Treasury Releases Guidance on the Allocation of Research Credits Among Members of a Controlled Group

· R&D,Tax Insight

On April 2, 2015, the IRS issued TD 9717 regarding the allocation of the federal research credit among members of a controlled group (i.e., corporations and trades or businesses under common control). These new regulations implement the changes made as a result of the American Tax Relief Act of 2012 (Act) and affirms its own guidance (Notice 2013-20).

IRC § 41(f)(1) and Reg. § 1.41-6(c) provided that members of a controlled group are treated as a single taxpayer in calculating the federal research credit. These regulations provided a method of allocating a group research credit among the group members, and also provided that the controlled group credit was to be allocated to each member based on its proportion of the stand-alone credit.

KBKG Observation: TD 9717 is in line with what many of the states are currently doing as it pertains to the allocation of group credits.

On March 8, 2013, Notice 2013-20 was issued to provide guidance on the allocation of a controlled group’s research credit for years beginning after Dec. 31, 2011. This notice detailed the calculation method established by Section 301(c) of the Act and further provided that the member entity need only have QREs contributing to the group credit (regardless of whether it had a stand-alone credit).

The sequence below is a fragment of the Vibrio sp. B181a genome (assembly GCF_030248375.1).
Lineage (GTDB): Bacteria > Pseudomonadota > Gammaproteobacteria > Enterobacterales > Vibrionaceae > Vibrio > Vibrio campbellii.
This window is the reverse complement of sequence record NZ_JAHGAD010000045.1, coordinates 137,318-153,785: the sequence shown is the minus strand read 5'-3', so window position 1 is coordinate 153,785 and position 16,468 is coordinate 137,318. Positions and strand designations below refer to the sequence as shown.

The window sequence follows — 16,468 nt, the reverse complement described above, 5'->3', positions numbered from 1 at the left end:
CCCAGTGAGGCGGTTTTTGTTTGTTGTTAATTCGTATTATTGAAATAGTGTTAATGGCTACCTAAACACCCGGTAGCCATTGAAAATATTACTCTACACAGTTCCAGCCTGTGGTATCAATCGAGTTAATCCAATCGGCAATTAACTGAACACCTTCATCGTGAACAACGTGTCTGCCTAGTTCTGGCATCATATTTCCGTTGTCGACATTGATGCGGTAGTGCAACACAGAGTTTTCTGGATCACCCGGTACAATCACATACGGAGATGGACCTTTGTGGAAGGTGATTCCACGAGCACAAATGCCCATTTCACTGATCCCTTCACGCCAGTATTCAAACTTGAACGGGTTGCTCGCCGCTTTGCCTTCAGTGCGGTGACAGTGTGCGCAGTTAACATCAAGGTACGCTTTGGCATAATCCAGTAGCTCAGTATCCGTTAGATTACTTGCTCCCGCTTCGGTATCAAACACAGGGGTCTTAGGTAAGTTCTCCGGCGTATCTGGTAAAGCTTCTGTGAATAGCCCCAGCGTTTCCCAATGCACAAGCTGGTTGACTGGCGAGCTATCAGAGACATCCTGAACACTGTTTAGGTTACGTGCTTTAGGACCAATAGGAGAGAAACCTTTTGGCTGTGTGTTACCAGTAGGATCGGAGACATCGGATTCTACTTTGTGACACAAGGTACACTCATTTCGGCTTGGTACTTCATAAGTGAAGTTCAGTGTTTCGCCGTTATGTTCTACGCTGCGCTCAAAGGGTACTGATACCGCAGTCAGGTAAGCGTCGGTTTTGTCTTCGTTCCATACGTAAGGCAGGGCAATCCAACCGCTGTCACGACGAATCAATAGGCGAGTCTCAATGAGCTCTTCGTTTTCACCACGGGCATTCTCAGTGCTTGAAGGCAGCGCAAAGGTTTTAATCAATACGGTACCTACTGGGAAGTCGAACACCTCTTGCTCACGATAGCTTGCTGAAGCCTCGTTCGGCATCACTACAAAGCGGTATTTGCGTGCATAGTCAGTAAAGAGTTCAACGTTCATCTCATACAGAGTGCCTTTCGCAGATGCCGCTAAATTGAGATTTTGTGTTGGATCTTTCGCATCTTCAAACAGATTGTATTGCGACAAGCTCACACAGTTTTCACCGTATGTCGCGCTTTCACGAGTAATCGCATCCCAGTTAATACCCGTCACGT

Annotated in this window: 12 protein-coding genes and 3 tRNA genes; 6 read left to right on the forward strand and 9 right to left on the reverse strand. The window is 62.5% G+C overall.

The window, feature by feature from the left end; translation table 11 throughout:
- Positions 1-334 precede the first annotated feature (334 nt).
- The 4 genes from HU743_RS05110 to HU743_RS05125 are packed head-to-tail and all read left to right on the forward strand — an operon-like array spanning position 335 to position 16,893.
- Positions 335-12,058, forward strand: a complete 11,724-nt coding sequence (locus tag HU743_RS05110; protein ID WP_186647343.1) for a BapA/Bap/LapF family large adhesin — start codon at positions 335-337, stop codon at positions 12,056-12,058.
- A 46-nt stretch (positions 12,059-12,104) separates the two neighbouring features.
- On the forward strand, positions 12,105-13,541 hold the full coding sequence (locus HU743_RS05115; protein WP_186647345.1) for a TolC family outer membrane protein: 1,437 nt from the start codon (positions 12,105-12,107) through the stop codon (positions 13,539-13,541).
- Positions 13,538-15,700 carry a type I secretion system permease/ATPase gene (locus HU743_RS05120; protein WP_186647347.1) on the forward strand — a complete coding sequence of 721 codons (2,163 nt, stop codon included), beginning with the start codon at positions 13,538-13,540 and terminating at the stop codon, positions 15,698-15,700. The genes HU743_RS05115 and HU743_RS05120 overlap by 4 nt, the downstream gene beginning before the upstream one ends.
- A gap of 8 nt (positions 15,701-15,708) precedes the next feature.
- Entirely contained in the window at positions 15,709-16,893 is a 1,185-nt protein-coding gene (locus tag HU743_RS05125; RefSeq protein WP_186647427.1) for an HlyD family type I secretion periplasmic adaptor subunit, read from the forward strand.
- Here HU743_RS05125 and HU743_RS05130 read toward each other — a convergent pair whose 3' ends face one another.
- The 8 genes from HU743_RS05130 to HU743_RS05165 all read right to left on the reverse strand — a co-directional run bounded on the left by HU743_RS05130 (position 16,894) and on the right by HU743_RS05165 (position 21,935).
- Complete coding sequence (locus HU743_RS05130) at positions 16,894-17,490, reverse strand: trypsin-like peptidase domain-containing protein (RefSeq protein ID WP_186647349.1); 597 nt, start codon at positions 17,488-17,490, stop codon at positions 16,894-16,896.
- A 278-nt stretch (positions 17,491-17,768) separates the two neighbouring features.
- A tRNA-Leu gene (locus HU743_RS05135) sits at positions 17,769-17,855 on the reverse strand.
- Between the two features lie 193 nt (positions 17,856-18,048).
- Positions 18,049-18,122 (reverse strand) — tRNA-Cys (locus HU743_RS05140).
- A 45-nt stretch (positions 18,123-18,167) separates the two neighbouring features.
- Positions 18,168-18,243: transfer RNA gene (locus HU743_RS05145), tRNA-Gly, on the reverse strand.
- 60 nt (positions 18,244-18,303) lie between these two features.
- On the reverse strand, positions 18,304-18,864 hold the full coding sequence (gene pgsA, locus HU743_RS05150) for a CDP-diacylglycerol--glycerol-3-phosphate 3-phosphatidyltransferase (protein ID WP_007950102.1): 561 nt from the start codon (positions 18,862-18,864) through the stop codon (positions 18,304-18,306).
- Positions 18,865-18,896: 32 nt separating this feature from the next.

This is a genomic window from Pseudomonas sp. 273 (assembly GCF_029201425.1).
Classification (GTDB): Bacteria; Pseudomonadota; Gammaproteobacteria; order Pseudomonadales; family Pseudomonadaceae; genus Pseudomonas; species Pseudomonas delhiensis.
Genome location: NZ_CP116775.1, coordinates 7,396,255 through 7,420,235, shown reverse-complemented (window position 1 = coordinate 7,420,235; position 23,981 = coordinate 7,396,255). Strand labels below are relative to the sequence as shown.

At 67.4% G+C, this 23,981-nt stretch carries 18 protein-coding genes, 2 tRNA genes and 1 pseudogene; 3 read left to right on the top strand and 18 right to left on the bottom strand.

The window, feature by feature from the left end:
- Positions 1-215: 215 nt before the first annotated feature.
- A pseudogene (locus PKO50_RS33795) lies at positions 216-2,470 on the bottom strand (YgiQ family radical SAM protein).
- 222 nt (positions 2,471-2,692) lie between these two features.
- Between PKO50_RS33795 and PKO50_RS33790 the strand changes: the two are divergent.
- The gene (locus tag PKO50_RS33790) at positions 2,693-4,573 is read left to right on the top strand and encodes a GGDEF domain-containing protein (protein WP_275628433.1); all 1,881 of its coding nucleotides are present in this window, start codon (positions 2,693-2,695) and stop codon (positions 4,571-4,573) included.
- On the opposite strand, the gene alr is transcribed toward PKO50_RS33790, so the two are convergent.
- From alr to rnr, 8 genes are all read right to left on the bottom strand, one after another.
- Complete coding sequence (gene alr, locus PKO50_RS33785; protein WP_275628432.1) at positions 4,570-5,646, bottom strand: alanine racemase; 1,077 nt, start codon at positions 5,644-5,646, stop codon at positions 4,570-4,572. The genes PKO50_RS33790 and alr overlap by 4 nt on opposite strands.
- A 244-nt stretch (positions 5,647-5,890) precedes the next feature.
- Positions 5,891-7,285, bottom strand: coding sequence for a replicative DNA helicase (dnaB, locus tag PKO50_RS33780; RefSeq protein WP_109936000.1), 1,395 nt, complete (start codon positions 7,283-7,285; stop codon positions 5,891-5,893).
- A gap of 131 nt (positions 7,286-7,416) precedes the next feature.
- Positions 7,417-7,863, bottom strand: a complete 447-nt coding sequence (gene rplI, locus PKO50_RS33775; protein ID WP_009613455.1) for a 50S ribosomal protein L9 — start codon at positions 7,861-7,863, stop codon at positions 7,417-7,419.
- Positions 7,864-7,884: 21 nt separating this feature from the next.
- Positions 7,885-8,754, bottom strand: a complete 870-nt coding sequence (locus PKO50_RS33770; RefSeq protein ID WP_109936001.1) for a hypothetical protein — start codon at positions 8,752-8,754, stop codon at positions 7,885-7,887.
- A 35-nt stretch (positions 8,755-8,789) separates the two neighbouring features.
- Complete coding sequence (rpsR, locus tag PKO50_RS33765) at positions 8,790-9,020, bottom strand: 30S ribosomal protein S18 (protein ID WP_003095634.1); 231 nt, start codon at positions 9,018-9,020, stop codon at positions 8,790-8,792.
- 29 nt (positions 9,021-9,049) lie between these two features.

Section 301(c) of the Act sought to significantly simplify (and make equitable) the allocation of the controlled group credit by eliminating the required stand-alone credit calculation for each member. It requires the calculation of a group credit, the allocation of which would be distributed to each member based on its proportionate share of the group’s qualified research expenses (QREs) and NOT on its proportionate share of stand-alone credits. Although the regulations were well-intentioned, the practical result was that members with QREs resulting in no stand-alone credits were not allocated any of the group credit, while other members of the controlled group received a disproportionate share of the group credit (i.e., credits derived from QREs it did not generate).

KBKG Insight:  The takeaway here is that these new regulations, along with recent guidance over the past year and a half, provide clarity and more opportunity than ever for you to consider claiming the R&D tax credit. If you are interested in how you could benefit from this valuable tax incentive, please contact us today.

Action Step: To find out if the R&D Tax Credit will benefit you,
visit: KBKG.com/research-tax-credits